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Pretoria - America’s top African diplomat says President Jacob Zuma’s appointment of ANC deputy president Cyril Ramaphosa as his special envoy to South Sudan underscored his commitment to peace in Africa’s troubled newest state.
Assistant Secretary of State for Africa Linda Thomas-Greenfield commended Zuma for the appointment and said Ramaphosa – like the other special envoys appointed by the US, the EU, the African Union, China and others – were all contributing to finding a peaceful solution to the fighting which erupted on December 15 between the forces of President Salva Kiir and his former vice-president Riek Machar.
“It’s a work in progress,” she said in a video press conference from Washington yesterday to journalists across Africa, as the faltering peace talks resumed in Addis Ababa.
The fallout between the leaders degenerated into ethnic warfare and has not stopped completely, despite a cessation of hostilities agreement by both sides last month.
Speaking at the same video conference, US Secretary of State John Kerry said the US felt it had a special responsibility to end the conflict as it had been involved throughout the long efforts to bring about the state of South Sudan in 2011 when it seceded from Sudan.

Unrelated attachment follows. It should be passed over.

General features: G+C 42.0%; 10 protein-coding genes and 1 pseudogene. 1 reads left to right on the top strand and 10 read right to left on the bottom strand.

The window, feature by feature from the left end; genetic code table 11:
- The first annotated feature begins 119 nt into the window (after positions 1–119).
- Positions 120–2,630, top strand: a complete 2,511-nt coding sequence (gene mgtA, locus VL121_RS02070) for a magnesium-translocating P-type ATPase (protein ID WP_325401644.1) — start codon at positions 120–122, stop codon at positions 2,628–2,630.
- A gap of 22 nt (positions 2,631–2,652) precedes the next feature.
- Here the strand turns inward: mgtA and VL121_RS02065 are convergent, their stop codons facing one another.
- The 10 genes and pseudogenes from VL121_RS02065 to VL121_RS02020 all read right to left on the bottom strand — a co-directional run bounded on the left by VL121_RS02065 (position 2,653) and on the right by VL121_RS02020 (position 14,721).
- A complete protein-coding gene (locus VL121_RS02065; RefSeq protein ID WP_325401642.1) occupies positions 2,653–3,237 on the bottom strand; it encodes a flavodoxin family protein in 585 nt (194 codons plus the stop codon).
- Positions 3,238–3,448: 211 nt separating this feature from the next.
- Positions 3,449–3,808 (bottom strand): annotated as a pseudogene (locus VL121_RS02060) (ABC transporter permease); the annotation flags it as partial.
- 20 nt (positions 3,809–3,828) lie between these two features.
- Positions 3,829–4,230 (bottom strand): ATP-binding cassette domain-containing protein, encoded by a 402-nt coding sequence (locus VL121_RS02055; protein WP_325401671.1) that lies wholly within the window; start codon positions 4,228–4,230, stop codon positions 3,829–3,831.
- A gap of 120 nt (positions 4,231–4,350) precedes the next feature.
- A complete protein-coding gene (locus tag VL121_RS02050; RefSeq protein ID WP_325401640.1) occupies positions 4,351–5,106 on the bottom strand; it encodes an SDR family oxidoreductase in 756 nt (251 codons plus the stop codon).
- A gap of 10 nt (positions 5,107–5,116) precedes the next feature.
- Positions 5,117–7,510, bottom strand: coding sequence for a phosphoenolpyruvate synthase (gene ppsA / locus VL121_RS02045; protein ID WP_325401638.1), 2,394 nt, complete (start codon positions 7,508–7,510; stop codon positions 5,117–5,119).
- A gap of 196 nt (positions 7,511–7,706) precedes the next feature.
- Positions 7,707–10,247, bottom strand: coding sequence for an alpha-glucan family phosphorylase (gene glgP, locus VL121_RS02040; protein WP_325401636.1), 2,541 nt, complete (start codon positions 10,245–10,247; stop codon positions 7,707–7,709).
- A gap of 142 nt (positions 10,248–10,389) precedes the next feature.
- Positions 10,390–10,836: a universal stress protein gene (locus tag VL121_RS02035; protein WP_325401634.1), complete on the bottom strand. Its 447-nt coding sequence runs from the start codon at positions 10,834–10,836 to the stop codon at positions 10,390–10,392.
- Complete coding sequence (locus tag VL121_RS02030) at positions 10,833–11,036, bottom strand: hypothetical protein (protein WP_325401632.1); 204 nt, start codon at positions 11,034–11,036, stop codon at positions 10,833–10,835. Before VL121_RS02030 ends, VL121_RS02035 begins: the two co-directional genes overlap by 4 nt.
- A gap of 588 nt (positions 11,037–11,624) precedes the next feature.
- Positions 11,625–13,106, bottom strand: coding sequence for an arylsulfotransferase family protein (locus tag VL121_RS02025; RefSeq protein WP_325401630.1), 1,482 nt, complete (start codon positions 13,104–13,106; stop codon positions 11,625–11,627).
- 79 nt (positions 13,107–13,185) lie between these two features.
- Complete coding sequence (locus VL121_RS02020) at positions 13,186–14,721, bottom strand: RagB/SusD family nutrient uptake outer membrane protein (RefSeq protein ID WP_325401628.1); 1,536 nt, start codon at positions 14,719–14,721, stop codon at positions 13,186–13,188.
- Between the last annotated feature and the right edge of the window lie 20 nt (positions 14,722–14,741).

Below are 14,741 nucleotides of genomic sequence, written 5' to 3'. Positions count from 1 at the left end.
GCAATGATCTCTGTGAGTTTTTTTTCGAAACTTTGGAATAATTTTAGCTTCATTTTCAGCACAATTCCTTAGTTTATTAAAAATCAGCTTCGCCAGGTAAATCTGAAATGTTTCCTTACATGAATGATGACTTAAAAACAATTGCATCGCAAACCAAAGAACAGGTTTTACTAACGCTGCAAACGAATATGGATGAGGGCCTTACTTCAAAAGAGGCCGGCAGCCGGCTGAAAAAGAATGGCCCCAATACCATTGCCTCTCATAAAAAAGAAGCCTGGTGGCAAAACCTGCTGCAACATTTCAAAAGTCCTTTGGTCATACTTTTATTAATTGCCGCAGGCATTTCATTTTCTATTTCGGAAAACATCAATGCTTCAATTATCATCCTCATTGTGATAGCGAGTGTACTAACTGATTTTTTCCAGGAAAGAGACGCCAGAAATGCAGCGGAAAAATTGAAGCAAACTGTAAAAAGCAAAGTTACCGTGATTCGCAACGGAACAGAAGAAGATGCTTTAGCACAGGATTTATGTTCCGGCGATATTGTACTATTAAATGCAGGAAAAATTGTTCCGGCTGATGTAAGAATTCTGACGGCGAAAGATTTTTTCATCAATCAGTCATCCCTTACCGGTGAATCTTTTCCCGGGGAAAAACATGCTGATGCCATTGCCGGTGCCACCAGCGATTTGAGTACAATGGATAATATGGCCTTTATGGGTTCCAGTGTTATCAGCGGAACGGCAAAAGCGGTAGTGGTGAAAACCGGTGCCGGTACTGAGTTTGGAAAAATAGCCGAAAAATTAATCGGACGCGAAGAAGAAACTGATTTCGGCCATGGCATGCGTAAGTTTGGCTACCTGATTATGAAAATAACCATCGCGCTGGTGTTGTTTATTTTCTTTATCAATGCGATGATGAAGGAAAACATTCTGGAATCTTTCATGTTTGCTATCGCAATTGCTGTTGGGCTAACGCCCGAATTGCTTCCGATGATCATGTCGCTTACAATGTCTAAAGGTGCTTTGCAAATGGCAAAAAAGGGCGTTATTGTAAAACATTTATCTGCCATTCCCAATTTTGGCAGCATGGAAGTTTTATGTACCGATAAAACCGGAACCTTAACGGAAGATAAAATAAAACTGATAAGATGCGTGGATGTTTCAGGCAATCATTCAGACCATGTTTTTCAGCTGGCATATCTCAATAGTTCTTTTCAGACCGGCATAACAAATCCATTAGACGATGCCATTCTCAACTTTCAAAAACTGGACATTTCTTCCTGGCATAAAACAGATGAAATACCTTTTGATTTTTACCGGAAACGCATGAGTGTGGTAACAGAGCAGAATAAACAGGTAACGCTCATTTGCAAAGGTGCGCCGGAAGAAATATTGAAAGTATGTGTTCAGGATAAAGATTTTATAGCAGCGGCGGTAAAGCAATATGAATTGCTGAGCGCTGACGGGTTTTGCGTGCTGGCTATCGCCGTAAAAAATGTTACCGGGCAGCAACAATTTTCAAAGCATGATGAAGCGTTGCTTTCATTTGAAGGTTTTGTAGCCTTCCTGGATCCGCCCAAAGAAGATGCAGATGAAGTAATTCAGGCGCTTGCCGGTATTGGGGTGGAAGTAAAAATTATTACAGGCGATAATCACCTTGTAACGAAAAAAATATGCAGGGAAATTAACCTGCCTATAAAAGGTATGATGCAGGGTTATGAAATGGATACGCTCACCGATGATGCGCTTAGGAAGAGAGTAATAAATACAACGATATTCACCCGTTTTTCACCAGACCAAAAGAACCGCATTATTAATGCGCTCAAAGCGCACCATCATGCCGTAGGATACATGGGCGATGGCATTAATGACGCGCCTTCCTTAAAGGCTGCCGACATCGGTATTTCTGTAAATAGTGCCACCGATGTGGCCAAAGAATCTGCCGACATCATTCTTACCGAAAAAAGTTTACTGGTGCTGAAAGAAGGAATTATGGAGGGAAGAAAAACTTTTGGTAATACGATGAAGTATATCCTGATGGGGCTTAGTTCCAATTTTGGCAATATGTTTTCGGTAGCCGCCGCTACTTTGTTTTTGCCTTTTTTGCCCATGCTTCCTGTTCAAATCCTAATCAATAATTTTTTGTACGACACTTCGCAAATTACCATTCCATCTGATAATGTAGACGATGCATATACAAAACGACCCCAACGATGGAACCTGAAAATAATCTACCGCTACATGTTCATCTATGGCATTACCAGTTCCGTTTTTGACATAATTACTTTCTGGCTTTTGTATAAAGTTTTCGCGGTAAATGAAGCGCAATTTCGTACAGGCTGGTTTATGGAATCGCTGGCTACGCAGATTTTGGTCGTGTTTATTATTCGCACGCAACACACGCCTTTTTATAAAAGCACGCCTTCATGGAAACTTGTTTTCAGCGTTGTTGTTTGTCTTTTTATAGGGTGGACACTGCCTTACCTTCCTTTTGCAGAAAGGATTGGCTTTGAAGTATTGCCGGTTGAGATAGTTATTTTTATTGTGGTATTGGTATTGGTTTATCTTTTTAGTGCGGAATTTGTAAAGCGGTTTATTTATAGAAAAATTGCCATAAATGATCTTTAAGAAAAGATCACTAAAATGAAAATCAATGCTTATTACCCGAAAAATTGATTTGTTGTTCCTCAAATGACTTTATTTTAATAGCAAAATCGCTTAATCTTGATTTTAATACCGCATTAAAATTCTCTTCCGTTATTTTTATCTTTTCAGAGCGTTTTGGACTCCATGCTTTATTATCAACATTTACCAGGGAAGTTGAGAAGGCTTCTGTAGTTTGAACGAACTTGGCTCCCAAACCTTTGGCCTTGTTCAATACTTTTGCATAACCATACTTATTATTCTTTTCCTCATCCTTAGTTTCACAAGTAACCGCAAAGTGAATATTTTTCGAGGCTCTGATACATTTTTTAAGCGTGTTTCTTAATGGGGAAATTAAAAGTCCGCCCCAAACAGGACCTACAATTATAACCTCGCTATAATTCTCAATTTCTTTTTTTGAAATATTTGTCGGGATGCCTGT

The US had strongly supported South Sudan’s quest for independence because it was “part of the American story… we respect democracy, the opportunity to be able to define your own future”.
South African officials said that, although Ramaphosa had also been picked because of the ANC’s close links with South Sudan’s ruling SPLM party, within which the conflict was occurring, he would intervene in the crisis as special envoy of Zuma and the South African government.